XLI. Fate, Fortune, Predestination, Human Prudence [title only] 561
XLII. A Universal Mathesis 562
INTRODUCTION TO THE 1950 EDITION, REVISED 1
In his work up to the 1730s, Emanuel Swedenborg devotes himself largely to technology and the physical sciences. However, in "The Infinite and the Final Cause of Creation", published in 1734, he expresses his concern that ignorance of the nature of the soul, and of its connection with the body, is leading to doubt and denial. He therefore undertakes to demonstrate what the soul is and how it operates into the body. The 1734 work itself is intended only as a forerunner to the project, and he speaks of the larger work which is to follow.
Swedenborg does not publish anything more until 1740, engaging in the intervening years in anatomical and psychological studies. As to the latter, we know that he possessed and studied two works of Christian Wolff: "Psychologia Empirica" (1732) and "Psychologia Rationalis" (1734). The Oxford English Dictionary suggests that Wolff is the first to use the term "psychologia" in the modern sense. Swedenborg's manuscript notes on Wolff's "Psychologia Empirica" have been published as "Psychologica" (Swedenborg Scientific Association, 1923). He draws on Wolff's "Psychologia Rationalis" in his short posthumously published work "The Soul, and the Harmony between Soul and Body", the first of his "psychological transactions."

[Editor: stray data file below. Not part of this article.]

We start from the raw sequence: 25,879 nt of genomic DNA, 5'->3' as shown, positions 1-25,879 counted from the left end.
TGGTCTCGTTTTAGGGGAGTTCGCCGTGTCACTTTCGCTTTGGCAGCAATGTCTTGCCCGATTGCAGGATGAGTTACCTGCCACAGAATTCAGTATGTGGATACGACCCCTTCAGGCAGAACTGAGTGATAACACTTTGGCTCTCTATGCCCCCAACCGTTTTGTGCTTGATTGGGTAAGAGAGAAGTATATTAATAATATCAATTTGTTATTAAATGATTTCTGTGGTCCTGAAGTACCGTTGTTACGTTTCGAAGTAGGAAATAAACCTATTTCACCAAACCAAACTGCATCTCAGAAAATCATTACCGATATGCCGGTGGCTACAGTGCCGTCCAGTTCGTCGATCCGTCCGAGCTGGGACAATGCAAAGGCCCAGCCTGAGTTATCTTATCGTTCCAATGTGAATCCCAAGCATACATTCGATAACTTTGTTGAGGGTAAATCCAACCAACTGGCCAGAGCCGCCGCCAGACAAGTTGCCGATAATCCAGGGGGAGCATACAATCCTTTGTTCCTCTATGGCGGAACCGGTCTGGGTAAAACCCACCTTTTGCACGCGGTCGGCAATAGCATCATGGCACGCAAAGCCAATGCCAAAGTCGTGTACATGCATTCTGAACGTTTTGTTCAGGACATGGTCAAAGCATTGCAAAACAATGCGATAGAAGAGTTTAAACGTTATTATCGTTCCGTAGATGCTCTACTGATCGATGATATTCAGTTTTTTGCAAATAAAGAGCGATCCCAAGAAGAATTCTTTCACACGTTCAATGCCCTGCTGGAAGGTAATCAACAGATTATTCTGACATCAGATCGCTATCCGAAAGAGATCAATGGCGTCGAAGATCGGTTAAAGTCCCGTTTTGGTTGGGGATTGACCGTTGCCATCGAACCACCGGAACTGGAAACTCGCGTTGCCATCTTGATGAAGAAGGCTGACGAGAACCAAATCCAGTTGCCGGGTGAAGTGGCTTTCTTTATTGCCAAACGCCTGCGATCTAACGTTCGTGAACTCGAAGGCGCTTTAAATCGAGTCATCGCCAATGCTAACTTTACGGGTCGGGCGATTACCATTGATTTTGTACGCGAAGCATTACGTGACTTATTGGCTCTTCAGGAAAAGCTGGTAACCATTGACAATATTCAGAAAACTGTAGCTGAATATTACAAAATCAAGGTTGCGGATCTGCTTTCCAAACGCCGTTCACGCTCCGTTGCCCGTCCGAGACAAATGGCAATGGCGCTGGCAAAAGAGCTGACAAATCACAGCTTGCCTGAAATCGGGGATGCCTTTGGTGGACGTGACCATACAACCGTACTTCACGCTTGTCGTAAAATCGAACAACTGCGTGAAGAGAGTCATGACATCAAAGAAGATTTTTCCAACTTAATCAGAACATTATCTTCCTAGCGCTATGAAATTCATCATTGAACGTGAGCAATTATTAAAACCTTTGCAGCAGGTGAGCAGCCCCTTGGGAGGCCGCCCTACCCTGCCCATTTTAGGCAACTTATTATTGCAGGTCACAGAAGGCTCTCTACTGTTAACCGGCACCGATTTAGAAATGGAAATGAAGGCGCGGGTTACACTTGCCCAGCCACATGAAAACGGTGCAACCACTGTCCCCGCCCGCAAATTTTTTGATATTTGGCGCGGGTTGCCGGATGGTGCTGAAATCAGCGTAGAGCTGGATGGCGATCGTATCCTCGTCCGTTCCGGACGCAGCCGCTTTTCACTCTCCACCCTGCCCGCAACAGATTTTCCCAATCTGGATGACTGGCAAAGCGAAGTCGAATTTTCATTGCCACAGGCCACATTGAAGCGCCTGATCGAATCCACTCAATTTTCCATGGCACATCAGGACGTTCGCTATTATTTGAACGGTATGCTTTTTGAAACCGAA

Swedenborg himself never wrote anything entitled "Empirical Psychology," but as to rational psychology, in addition to the present posthumous work, he also included in a published work, "Oeconomia Regnum Animale", a chapter entitled "An Introduction to Rational Psychology." The concept of rational psychology at the time this work was written was that of a speculative and metaphysical treatment of the human soul, its faculties and its immortality in contrast to a descriptive, empirical psychology.
In the course of this work, we see indications of the new direction that Swedenborg's thought is beginning to take, going beyond his efforts to find anatomical evidence for the soul, to the concept of a correspondence between the mental and the physical. The final chapter, on a "Universal Mathesis," ends with a promise of further exploration of "A Key to Natural and Spiritual Arcana by way of Correspondences and Representations."
Hugo Odhner (formerly Professor of Theology at the Academy of the New Church) regarded the present work as the clearest introspective picture of the human mind ever presented in the literature of psychology. For, he said, the mind has elsewhere been treated as something very abstract and impregnable. Swedenborg here treats it descriptively, and maps the various features with sureness of intuition.